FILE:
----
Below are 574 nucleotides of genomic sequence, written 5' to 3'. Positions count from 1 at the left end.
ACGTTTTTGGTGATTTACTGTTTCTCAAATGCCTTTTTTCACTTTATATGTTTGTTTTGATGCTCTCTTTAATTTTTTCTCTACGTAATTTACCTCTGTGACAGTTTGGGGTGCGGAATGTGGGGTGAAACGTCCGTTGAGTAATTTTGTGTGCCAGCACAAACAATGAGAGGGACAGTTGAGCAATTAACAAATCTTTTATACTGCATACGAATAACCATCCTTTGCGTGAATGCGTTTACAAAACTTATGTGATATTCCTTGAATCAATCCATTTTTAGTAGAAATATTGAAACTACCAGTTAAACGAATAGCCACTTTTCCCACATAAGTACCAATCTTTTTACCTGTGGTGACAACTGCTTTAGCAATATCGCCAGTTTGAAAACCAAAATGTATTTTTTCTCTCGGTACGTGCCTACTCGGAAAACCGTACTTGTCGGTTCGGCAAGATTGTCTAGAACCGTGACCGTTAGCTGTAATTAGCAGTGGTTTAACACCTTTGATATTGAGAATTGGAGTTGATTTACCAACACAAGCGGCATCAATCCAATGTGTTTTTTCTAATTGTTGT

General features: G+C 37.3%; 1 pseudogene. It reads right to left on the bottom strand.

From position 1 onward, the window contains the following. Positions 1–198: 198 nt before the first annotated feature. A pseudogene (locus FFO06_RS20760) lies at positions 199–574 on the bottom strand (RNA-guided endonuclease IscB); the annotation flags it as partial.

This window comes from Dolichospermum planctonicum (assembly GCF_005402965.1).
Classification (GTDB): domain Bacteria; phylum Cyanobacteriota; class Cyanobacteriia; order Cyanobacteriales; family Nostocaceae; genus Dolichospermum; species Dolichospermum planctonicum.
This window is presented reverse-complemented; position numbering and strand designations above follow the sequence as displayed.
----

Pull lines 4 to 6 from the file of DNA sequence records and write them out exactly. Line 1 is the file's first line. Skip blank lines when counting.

From position 1 onward, the window contains the following. Positions 1–198: 198 nt before the first annotated feature. A pseudogene (locus FFO06_RS20760) lies at positions 199–574 on the bottom strand (RNA-guided endonuclease IscB); the annotation flags it as partial.

This window comes from Dolichospermum planctonicum (assembly GCF_005402965.1).
Classification (GTDB): domain Bacteria; phylum Cyanobacteriota; class Cyanobacteriia; order Cyanobacteriales; family Nostocaceae; genus Dolichospermum; species Dolichospermum planctonicum.